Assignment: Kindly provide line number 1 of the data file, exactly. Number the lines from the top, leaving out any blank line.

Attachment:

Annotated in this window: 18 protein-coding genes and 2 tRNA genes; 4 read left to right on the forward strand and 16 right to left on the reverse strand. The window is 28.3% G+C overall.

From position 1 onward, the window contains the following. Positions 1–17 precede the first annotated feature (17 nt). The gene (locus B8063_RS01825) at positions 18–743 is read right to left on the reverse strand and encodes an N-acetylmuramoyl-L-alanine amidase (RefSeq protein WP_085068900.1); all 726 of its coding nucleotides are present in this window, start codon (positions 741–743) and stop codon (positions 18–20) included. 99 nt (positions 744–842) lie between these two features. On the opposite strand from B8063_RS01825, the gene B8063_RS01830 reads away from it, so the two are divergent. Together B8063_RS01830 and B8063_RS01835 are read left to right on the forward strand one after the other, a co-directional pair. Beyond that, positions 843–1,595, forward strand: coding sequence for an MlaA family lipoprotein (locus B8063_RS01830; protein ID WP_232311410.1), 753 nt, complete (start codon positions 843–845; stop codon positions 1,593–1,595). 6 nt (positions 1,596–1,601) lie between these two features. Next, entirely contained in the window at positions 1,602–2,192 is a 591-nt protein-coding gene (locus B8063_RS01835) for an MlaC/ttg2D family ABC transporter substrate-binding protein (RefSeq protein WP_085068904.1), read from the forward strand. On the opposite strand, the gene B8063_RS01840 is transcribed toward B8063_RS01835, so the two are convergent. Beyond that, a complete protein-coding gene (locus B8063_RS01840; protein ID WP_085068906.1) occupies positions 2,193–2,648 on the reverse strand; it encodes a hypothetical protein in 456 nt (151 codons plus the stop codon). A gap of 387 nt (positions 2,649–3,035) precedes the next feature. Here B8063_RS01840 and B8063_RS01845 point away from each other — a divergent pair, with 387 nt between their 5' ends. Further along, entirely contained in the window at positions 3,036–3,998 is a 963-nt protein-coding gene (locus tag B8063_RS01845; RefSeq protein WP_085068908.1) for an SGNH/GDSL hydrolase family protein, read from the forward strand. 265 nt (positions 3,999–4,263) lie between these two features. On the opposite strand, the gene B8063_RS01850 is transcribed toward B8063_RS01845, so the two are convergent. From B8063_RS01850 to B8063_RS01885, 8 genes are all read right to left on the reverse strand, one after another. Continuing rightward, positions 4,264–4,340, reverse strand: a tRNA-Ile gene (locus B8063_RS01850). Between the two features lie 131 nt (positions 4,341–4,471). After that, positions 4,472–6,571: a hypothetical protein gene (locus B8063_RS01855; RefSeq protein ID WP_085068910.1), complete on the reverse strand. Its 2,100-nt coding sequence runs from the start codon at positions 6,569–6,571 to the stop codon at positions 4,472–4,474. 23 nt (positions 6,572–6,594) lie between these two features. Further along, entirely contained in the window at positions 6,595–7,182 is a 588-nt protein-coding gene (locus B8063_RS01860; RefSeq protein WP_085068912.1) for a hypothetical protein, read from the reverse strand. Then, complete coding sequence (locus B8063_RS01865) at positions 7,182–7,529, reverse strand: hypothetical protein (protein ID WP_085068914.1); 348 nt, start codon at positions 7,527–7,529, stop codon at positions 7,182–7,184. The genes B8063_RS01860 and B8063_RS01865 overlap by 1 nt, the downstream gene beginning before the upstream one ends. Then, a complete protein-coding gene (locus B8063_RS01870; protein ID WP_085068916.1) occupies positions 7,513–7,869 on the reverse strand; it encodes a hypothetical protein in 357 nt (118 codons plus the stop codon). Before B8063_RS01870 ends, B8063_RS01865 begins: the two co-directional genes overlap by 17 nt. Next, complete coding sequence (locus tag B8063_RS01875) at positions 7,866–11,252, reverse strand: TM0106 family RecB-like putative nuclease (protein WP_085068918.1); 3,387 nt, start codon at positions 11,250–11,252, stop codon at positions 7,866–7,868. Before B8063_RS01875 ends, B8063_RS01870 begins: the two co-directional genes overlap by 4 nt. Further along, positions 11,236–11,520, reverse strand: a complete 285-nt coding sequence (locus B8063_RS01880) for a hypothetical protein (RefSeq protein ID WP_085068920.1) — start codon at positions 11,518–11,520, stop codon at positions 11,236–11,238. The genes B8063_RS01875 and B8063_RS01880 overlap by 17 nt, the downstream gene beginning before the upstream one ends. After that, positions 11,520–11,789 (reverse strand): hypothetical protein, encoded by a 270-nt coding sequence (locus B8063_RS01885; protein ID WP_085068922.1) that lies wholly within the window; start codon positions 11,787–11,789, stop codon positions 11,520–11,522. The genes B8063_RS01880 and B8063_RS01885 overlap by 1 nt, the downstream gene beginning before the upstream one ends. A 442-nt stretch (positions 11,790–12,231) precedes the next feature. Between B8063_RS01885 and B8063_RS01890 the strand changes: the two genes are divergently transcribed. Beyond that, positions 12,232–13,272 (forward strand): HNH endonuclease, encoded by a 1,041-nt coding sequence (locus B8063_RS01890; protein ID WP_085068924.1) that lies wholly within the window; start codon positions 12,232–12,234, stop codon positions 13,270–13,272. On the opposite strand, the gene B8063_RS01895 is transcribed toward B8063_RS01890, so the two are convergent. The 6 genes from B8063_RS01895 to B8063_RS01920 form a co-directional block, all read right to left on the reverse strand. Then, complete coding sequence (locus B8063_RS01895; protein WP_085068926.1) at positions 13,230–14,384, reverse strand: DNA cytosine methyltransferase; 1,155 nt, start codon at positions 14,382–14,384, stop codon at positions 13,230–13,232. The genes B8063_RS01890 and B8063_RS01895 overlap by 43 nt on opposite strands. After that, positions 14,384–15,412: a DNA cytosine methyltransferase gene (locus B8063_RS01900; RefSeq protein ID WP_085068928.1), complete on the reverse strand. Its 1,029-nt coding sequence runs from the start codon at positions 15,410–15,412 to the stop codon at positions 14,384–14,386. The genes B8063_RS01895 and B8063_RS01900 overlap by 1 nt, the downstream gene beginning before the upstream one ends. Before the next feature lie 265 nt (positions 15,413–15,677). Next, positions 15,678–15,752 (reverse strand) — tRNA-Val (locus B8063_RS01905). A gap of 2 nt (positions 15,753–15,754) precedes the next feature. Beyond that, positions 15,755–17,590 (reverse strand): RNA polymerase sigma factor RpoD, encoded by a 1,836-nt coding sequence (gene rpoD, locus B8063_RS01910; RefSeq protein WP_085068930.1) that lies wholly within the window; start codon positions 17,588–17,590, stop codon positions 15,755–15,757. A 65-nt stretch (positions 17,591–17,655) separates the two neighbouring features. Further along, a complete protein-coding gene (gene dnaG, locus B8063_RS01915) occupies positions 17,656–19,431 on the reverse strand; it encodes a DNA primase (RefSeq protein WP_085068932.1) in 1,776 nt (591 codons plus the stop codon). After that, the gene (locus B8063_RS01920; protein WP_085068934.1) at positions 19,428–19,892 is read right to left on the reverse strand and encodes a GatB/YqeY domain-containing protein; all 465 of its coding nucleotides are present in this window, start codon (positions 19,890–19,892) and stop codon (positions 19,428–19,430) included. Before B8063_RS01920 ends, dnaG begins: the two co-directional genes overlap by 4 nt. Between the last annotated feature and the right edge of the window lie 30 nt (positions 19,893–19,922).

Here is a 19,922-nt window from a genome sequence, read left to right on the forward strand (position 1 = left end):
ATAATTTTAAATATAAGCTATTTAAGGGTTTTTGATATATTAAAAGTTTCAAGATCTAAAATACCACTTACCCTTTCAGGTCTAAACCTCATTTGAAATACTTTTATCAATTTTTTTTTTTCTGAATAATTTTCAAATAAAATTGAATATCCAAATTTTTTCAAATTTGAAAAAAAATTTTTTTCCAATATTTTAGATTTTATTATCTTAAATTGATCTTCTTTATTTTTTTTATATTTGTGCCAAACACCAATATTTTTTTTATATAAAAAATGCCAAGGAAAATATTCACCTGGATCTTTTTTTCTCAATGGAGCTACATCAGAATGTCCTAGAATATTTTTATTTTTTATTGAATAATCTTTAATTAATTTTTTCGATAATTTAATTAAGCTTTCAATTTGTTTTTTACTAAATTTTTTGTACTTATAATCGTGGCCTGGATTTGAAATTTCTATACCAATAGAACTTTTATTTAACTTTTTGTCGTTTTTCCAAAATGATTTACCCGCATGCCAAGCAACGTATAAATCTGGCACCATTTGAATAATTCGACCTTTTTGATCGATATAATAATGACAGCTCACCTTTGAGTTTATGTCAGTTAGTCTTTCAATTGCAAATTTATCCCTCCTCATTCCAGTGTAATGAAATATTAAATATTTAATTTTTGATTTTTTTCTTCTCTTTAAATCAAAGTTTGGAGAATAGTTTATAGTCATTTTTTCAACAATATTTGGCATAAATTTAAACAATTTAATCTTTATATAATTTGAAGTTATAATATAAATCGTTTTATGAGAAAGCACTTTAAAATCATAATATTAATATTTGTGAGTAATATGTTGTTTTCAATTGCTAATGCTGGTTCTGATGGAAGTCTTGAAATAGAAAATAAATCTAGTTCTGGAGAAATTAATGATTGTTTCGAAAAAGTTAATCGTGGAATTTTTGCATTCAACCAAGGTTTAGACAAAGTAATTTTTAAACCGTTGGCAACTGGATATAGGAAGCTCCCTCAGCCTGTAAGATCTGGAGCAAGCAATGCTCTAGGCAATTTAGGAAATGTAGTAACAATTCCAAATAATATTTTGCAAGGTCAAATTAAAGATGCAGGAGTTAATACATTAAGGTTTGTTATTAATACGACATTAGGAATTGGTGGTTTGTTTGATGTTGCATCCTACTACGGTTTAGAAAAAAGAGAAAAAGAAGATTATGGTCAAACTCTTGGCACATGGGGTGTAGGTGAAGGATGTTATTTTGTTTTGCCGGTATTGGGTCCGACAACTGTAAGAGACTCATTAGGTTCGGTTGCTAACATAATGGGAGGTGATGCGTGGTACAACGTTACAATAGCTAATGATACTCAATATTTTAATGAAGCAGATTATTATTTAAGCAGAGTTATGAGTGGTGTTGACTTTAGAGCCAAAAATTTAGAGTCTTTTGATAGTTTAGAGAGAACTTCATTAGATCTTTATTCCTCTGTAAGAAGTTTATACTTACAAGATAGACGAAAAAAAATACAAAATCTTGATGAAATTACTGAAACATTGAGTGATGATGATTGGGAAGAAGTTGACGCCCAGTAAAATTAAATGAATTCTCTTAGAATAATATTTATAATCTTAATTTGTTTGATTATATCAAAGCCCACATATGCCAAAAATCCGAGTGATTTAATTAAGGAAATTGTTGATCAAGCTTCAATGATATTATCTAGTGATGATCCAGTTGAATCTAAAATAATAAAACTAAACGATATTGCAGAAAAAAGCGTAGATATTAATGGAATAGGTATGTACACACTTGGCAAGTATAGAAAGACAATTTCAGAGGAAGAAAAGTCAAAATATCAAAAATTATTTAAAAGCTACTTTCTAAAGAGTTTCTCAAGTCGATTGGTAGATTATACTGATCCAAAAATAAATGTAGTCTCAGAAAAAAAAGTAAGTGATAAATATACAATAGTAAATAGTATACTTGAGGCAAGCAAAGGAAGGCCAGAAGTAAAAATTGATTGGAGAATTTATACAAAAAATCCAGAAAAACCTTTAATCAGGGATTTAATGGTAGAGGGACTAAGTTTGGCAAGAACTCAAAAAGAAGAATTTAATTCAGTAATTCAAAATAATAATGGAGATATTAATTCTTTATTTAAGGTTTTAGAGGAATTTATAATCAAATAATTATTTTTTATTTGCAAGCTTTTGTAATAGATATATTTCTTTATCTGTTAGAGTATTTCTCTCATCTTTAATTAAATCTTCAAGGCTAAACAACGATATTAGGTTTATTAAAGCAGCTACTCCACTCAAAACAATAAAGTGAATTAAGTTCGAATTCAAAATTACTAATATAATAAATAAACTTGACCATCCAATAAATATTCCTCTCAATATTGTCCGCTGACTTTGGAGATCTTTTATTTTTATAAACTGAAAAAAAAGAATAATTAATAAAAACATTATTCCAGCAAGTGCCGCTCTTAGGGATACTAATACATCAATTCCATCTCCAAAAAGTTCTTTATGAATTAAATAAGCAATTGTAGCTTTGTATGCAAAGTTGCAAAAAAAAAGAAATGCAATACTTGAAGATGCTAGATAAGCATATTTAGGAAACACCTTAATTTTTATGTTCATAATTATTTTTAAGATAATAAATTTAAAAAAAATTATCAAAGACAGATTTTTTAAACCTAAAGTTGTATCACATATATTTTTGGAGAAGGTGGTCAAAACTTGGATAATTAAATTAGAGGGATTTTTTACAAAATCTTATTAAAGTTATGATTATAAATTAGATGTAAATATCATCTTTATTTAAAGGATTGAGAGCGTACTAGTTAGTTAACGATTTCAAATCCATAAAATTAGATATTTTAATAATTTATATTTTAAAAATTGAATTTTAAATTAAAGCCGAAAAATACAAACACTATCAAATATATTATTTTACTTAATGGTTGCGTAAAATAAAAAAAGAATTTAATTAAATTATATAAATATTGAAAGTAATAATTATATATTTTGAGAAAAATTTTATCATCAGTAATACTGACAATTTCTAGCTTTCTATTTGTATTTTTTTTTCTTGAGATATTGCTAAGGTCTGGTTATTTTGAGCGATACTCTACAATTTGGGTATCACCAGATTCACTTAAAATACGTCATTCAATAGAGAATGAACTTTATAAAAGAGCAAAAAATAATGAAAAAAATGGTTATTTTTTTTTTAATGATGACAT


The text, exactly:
Annotated in this window: 18 protein-coding genes and 2 tRNA genes; 4 read left to right on the forward strand and 16 right to left on the reverse strand. The window is 28.3% G+C overall.